Published in London by Longman, Green, Longman and Roberts; Paternoster Row, 1863.
THE seventh Earl Ferrers inherited some of that eccentricity of his family which, in the case of one of his line had led to such sad results. Disliking the splendid seat of Staunton Harold, probably from the painful associations connected with it, he erected mansions on other portions of his large estates. Rakedale Hall was one of these, Ratcliff Hall was another. He had quarrelled with his only son, the amiable and accomplished Lord Tamworth, and the latter had died without any reconciliation having taken place. [see pedigree of the Earls Ferrers] The Earl had lost his last Countess, the daughter of Mr. Wrightson Mundy, and was living in moody retirement at Rakedale Hall, when an occurrence took place that afforded him an opportunitv of making some atonement for the harshness he had shewn to his lamented son. One morning a woman of plebeian appearance came to the Hall, and at first requested, and then, being refused, demanded an audience of his lordship. She was at last ushered into the study, and she led by the hand a little girl of three years old, for whose support, as the grandchild of the Earl, she supplicantly pleaded for some assistance. While the mother was telling the tale of her troubles, the little one began to play with the stern Earl's shining knee-buckles. He looked down, on the child, and, relaxing and relenting, said, " Ay, you have Tamworth's eyes." This likeness to Lord Tamworth, the little one's innocent prattle, and perhaps some compunctious feelings for his late coldness to his son, made a strong impression on the Earl's heart. He took the child on his knee ; his stern heart was softened, and from that moment he formed the resolution of adopting her. During his life-time she never left him, but became the solace of his declining years. He bestowed great pains on her education, and by his will appointed Mr. Charles Godfrey Mundy, of Burton Hall, her sole guardian, with an allowance of three thousand pounds a-year for her maintenance during minority, and bequeathed her the beautiful manors of Rakedale, Ratcliife, &c. &c., with a large amount of personal property. [see 1842 Chancery Court suit of Shirley vs. Ferrers regarding the inheritance of Caroline Shirley]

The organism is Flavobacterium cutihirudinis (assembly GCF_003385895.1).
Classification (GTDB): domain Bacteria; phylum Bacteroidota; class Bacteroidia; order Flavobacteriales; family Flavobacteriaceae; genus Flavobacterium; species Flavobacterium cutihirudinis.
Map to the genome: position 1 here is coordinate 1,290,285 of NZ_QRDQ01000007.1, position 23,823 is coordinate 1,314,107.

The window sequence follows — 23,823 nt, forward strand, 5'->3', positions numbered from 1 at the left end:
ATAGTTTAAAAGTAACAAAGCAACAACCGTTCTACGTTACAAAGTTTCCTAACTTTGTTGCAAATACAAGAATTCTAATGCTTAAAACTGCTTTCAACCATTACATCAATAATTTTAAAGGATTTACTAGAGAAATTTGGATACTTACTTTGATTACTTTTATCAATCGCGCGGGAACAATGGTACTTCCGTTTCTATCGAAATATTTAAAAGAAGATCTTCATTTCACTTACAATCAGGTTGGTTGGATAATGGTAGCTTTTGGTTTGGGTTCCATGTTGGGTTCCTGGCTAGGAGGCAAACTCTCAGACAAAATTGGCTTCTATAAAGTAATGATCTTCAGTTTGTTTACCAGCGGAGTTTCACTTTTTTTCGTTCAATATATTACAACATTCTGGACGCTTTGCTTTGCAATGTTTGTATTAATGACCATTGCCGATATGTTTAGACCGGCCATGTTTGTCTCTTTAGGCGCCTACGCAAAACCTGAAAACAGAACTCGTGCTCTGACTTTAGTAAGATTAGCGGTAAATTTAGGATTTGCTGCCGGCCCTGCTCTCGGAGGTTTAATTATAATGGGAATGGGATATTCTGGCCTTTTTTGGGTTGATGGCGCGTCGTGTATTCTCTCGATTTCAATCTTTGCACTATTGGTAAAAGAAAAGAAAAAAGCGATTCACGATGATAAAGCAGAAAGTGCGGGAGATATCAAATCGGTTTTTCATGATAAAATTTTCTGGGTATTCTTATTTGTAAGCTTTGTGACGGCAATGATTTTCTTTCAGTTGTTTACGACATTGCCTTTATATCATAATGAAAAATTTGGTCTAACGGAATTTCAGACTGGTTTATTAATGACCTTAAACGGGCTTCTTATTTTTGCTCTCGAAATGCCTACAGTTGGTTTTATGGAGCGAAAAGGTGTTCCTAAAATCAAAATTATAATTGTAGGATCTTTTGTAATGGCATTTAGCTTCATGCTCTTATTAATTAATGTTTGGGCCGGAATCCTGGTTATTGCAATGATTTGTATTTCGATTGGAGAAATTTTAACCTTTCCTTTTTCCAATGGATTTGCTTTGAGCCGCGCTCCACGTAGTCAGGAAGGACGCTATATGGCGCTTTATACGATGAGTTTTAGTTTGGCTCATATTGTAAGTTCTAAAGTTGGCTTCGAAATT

Miss Shirley, as she was always called, was removed to Burton Hall. For years she had been entirely separated from her mother, who had married an humble innkeeper of Syston, receiving a small annuity, on condition that she should not have any intercourse with her daughter. The latter had, indeed, been led to believe that her mother was no more, and had, of course, been considerably mystified as to her origin, when a stranger arrived at Burton Hall. It was she who, fifteen years before, had demanded an interview with Earl Ferrers.Inquiry was made as to the nature of the woman's business. It was to see her daughter, Miss Shirley, and she declared that nothing but force should remove her from the Hall door, till she had accomplished the purpose of her visit. A family council was held, and at length it was stipulated that she should be admitted into the room in which Miss Mundy, Miss Shirley, and some other ladies were sitting, on the pretext of being shown the pictures and the furniture ; and thus be allowed a look at her daughter, without in any way discovering herself. She was brought in by one of the domestics. The young ladies pursued their drawing, none of them being at all conscious of any relationship between themselves and the rustic stranger. A picture or two had been described, but the woman's eye could not be diverted, she only saw her daughter, and in her overpowering emotion, threw herself on her daughter's neck. The scene need not be described further.
There was a stipulation in the will of the late Earl that Miss Shirley should spend three months of every year on the continent. During a sojourn in Italy she was introduced to the young Duke de Sforza, to whom she was afterwards united. The rise of that Ducal house was almost as romantic as her own. Its founder, the famous Giacomczzo Sforza, was born at Cotignola, in Romagna, in 1369. He was originally a peasant ; and being one day at work, was solicited to enlist for a soldier, when, throwing his spade into a tree, he declared he would do so, if the spade did not fall down again. The spade sticking fast, he immediately embarked on that military career which afterwards rendered him so conspicuous. His son became Duke of Milan ; and Catherine de Sforza, a heroine of this family, was united to one of the Medicis.